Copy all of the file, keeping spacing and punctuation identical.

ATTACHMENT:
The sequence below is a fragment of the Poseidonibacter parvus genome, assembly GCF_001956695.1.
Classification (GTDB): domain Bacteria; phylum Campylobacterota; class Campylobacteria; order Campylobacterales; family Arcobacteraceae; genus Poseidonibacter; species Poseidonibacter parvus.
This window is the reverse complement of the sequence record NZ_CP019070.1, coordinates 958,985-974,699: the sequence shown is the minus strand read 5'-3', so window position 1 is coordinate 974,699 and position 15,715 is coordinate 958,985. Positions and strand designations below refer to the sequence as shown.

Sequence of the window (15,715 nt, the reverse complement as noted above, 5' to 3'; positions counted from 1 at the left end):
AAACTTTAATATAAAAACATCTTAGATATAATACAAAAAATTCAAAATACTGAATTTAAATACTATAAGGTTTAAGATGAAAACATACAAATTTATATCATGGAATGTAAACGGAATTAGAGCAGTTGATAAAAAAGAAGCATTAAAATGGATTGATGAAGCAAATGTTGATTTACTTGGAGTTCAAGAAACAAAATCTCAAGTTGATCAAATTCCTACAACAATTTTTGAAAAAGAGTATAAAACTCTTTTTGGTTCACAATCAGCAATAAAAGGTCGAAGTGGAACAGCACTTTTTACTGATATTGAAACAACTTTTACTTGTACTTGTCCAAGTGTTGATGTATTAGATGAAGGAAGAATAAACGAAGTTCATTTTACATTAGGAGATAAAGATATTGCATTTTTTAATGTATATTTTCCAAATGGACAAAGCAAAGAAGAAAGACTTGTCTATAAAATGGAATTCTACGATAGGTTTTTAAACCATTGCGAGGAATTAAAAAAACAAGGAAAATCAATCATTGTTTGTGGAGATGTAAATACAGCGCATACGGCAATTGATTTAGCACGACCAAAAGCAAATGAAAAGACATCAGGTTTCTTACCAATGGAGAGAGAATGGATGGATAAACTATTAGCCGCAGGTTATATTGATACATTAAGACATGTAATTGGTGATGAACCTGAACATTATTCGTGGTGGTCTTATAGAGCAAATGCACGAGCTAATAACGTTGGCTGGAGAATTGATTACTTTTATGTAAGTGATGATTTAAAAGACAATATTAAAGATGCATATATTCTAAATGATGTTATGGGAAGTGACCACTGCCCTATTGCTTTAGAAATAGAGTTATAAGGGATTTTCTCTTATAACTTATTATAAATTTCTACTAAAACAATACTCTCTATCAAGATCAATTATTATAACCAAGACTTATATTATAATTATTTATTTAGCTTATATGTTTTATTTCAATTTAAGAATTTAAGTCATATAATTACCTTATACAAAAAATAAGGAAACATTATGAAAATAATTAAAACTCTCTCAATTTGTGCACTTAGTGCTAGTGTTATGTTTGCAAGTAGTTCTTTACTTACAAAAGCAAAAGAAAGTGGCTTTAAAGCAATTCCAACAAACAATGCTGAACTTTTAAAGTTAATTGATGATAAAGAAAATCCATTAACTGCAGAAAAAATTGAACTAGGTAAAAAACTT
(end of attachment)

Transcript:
The sequence below is a fragment of the Poseidonibacter parvus genome, assembly GCF_001956695.1.
Classification (GTDB): domain Bacteria; phylum Campylobacterota; class Campylobacteria; order Campylobacterales; family Arcobacteraceae; genus Poseidonibacter; species Poseidonibacter parvus.
This window is the reverse complement of the sequence record NZ_CP019070.1, coordinates 958,985-974,699: the sequence shown is the minus strand read 5'-3', so window position 1 is coordinate 974,699 and position 15,715 is coordinate 958,985. Positions and strand designations below refer to the sequence as shown.

Sequence of the window (15,715 nt, the reverse complement as noted above, 5' to 3'; positions counted from 1 at the left end):
AAACTTTAATATAAAAACATCTTAGATATAATACAAAAAATTCAAAATACTGAATTTAAATACTATAAGGTTTAAGATGAAAACATACAAATTTATATCATGGAATGTAAACGGAATTAGAGCAGTTGATAAAAAAGAAGCATTAAAATGGATTGATGAAGCAAATGTTGATTTACTTGGAGTTCAAGAAACAAAATCTCAAGTTGATCAAATTCCTACAACAATTTTTGAAAAAGAGTATAAAACTCTTTTTGGTTCACAATCAGCAATAAAAGGTCGAAGTGGAACAGCACTTTTTACTGATATTGAAACAACTTTTACTTGTACTTGTCCAAGTGTTGATGTATTAGATGAAGGAAGAATAAACGAAGTTCATTTTACATTAGGAGATAAAGATATTGCATTTTTTAATGTATATTTTCCAAATGGACAAAGCAAAGAAGAAAGACTTGTCTATAAAATGGAATTCTACGATAGGTTTTTAAACCATTGCGAGGAATTAAAAAAACAAGGAAAATCAATCATTGTTTGTGGAGATGTAAATACAGCGCATACGGCAATTGATTTAGCACGACCAAAAGCAAATGAAAAGACATCAGGTTTCTTACCAATGGAGAGAGAATGGATGGATAAACTATTAGCCGCAGGTTATATTGATACATTAAGACATGTAATTGGTGATGAACCTGAACATTATTCGTGGTGGTCTTATAGAGCAAATGCACGAGCTAATAACGTTGGCTGGAGAATTGATTACTTTTATGTAAGTGATGATTTAAAAGACAATATTAAAGATGCATATATTCTAAATGATGTTATGGGAAGTGACCACTGCCCTATTGCTTTAGAAATAGAGTTATAAGGGATTTTCTCTTATAACTTATTATAAATTTCTACTAAAACAATACTCTCTATCAAGATCAATTATTATAACCAAGACTTATATTATAATTATTTATTTAGCTTATATGTTTTATTTCAATTTAAGAATTTAAGTCATATAATTACCTTATACAAAAAATAAGGAAACATTATGAAAATAATTAAAACTCTCTCAATTTGTGCACTTAGTGCTAGTGTTATGTTTGCAAGTAGTTCTTTACTTACAAAAGCAAAAGAAAGTGGCTTTAAAGCAATTCCAACAAACAATGCTGAACTTTTAAAGTTAATTGATGATAAAGAAAATCCATTAACTGCAGAAAAAATTGAACTAGGTAAAAAACTT